Student Services


History of Title IX

Although the Civil Rights Act of 1964 was written in order to end discrimination in various fields based on religion, race, color, or national origin, in the area of employment the Act also prohibited gender discrimination.[1]A prohibition on gender discrimination in public education and federally assisted programs was not found in the 1964 Act[2] but passage of the 1964 Act energized the women's rights movement, which had somewhat slowed after women's suffrage in 1920.[3]While TitleIX is best known for its impact on high school and collegiate athletics, the original statute made no explicit mention of sports.[4]

In 1967 President Lyndon Johnson sent a series of executive orders in order to make some clarifications. Before these clarifications were made, the National Organization for Women (NOW) persuaded President Johnson to include women in his executive orders.[3]Most notable is Executive Order 11375, which required all entities receiving federal contracts to end discrimination on the basis of sex in hiring and employment.

In 1969 Bernice Sandler used the executive order to help her fight for her job at the University of Maryland.[5]She used university statistics showing how female employment at the university had plummeted as qualified women were replaced by men.[3]Sandler brought her complaints to the Department of Labor's Office for Federal Fair Contracts Compliance where she was encouraged to file a formal complaint. Citing inequalities in pay, rank, admissions and much more, Sandler began to file complaints not only against the University of Maryland but numerous other colleges as well. Working in conjunction with NOW and Women's Equity Action League(WEAL), Sandler filed 269complaints against colleges and universities.[3]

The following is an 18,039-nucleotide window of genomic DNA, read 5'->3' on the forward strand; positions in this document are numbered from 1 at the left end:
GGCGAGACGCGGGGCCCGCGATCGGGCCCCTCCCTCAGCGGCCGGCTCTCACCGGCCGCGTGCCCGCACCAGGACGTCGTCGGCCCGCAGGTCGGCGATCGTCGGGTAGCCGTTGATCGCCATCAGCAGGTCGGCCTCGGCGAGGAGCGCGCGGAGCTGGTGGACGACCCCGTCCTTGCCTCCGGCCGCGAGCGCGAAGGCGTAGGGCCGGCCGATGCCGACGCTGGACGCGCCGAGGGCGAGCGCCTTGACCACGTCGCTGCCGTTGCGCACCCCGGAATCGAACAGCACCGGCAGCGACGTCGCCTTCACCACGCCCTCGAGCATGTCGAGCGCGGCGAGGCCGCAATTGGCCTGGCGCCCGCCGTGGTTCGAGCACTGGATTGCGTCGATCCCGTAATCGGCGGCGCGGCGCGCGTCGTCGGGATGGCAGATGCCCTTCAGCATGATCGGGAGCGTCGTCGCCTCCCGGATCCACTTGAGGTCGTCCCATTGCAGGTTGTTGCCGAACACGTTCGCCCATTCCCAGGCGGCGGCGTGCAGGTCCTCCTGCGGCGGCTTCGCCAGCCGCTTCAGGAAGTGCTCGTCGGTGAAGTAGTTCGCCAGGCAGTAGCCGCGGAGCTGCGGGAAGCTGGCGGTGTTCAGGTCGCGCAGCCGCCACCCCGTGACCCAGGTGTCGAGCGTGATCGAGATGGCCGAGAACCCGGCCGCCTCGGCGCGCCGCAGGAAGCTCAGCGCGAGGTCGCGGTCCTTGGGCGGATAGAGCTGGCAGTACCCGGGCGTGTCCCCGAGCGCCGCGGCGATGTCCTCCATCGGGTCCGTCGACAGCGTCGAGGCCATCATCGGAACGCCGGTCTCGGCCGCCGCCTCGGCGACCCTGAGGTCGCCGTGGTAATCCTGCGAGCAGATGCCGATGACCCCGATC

In 1970 Sandler joined Representative Edith Green'sSubcommittee on Higher Education of the Education and Labor Committee and sat in on the congressional hearings where women's rights were discussed. It was in the congressional hearings that Green and Sandler first proposed TitleIX. An early draft was authored by Representative Patsy Mink, with the assistance of Representative Green.[6]In the hearing there was very little mention of athletics.[3]Their focus was more specifically on the hiring and employment practices of federally financed institutions. The proposed TitleIX created lots of buzz and gained a lot of support.

Source - Wikipedia




William Garcia
Vice President, Student Services

Julie Thornburg
Executive Assistant
to the
Vice President, Student Services

Michael Schwarz
Interim Dean, Student Services

Ginger Ripplinger
Administrative Assistant
to the
Dean, Student Services

Sylvia Rodriguez
Dean, Enrollment Services

Maria Pena-Bradford
Administrative Asssistant
to the
Dean, Enrollment Services

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Page last modified: April 25, 2017